City responds to downtown parking woes with 50 Asheland lot

50 Asheland parking lot
COMING SOON: The city of Asheville has leased a surface parking lot at 50 Asheland Ave. to offer monthly parking for those who work downtown. The lot will offer 100 spaces at a monthly rate of $70 per space. Photo by Virginia Daffron

Low supply, high demand — Asheville’s downtown businesses may prefer that economic situation for their own wares, but not for parking. Members of the Asheville Downtown Association and Downtown Commission have long advocated for more spaces in the heart of the city to meet their need for affordable employee parking.

Now, the city of Asheville has announced a new monthly parking program to help satisfy that demand through a lot at 50 Asheland Ave. Slated to open on Saturday, Sept. 1, the lot will offer 100 new spaces with 24/7 access at $70 per month.

Meghan Rogers, executive director of the Asheville Downtown Association, welcomes the additional capacity. She says that the lack of parking creates issues for downtown employees, as well as anyone who drives to downtown Asheville for their everyday needs.

“Our members have consistently identified a need for parking in downtown as one of their top concerns for at least 10 years,” Rogers says. She also points to last year’s Downtown Census survey, conducted in partnership with the Downtown Commission’s Local Living Economy Subcommittee, which found that 33 percent of business owners had their employees park at on-street meters.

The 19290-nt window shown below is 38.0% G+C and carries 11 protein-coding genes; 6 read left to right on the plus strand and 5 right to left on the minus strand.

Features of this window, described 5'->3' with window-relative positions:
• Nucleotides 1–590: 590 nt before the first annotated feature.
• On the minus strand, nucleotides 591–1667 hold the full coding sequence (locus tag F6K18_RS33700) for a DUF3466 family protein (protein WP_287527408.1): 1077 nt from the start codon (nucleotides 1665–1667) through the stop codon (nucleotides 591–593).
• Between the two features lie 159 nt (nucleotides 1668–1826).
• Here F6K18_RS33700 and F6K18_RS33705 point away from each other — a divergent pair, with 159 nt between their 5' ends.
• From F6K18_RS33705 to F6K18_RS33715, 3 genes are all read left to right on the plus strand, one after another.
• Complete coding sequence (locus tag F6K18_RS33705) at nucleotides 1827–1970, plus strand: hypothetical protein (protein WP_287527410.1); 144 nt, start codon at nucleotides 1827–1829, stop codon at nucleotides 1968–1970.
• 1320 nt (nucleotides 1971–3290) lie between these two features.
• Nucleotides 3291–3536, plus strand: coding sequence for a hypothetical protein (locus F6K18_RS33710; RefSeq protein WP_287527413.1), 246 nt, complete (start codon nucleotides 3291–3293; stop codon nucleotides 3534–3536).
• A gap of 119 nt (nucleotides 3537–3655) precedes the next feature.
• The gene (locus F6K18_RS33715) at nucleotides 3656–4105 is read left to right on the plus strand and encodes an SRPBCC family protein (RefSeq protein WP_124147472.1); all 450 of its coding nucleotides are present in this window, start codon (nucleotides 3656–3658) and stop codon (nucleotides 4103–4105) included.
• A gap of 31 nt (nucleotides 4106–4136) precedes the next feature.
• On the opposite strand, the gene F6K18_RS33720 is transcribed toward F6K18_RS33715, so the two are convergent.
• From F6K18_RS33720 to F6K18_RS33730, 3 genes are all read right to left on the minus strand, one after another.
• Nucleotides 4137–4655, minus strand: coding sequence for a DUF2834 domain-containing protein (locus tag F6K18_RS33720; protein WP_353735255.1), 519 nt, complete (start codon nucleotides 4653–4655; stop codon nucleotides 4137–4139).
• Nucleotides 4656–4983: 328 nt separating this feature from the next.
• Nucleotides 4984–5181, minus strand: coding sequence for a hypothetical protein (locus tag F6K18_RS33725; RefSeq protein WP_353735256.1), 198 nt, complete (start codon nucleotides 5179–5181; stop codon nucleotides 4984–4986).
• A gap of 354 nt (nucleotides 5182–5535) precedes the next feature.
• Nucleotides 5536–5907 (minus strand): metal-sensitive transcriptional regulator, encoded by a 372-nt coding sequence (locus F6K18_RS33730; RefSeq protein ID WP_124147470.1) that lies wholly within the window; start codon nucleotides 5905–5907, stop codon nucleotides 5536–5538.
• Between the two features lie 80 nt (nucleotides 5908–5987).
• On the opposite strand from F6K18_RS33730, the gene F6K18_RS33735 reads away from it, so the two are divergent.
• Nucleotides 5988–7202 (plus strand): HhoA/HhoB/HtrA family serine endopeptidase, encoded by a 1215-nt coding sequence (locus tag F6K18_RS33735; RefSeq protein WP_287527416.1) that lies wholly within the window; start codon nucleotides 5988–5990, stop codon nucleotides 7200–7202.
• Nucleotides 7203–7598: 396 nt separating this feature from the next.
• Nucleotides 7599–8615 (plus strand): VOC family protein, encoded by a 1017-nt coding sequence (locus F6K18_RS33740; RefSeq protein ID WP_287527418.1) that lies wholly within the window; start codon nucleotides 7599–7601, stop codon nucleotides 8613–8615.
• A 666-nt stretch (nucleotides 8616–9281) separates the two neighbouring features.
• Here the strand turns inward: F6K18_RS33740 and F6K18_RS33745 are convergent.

“This is not ideal for a couple of reasons: One, it puts the employee at risk for parking tickets if they are unable to continuously feed the meter,” Rogers explains. “[The second is that] it doesn’t allow for necessary turnover of the parking spot, which is helpful for businesses.”

Employees who could find street parking, however, were nearly matched by those with less luck. In the same survey, another 32 percent of respondents answered the question of “Where do your employees park?” with “They can’t find parking; this is a common complaint.”

For the next couple of years, at least, downtown businesses will have another option. The city of Asheville will lease 50 Asheland from its current owner, the Harold A. Talbert Jr. Revocable Living Trust, with an opportunity to purchase the property after the two-year lease term if the project proves successful. Not including insurance or site maintenance such as new lighting and repainted lines, the city will pay approximately $5,833 per month for the lot.

Angela Bausola, manager at Ben’s Tune Up at 195 Hilliard Ave., spoke favorably about the long-term parking program and its future in Asheville. “It [parking] is a real issue for sure. … I think [the lot is] going to be great for this side of Asheville.”

A small portion of the lot will also be used to stage construction for the renovation of the nearby ART station at 49 Coxe Ave., which will begin in early 2019. That project will include platform improvements, as well as a restroom expansion that will add baby-changing tables and multiple new stalls. New solar panels will help power the facility.

Those interested in renting a parking space can contact Parking Services at 828-259-5792. Dana Frankel, downtown development specialist with the city, notes that there is currently interest in over 80 of the 100 available spaces. Potential monthly parkers will be contacted shortly before the lot becomes operational for payment information and to distribute hang tags.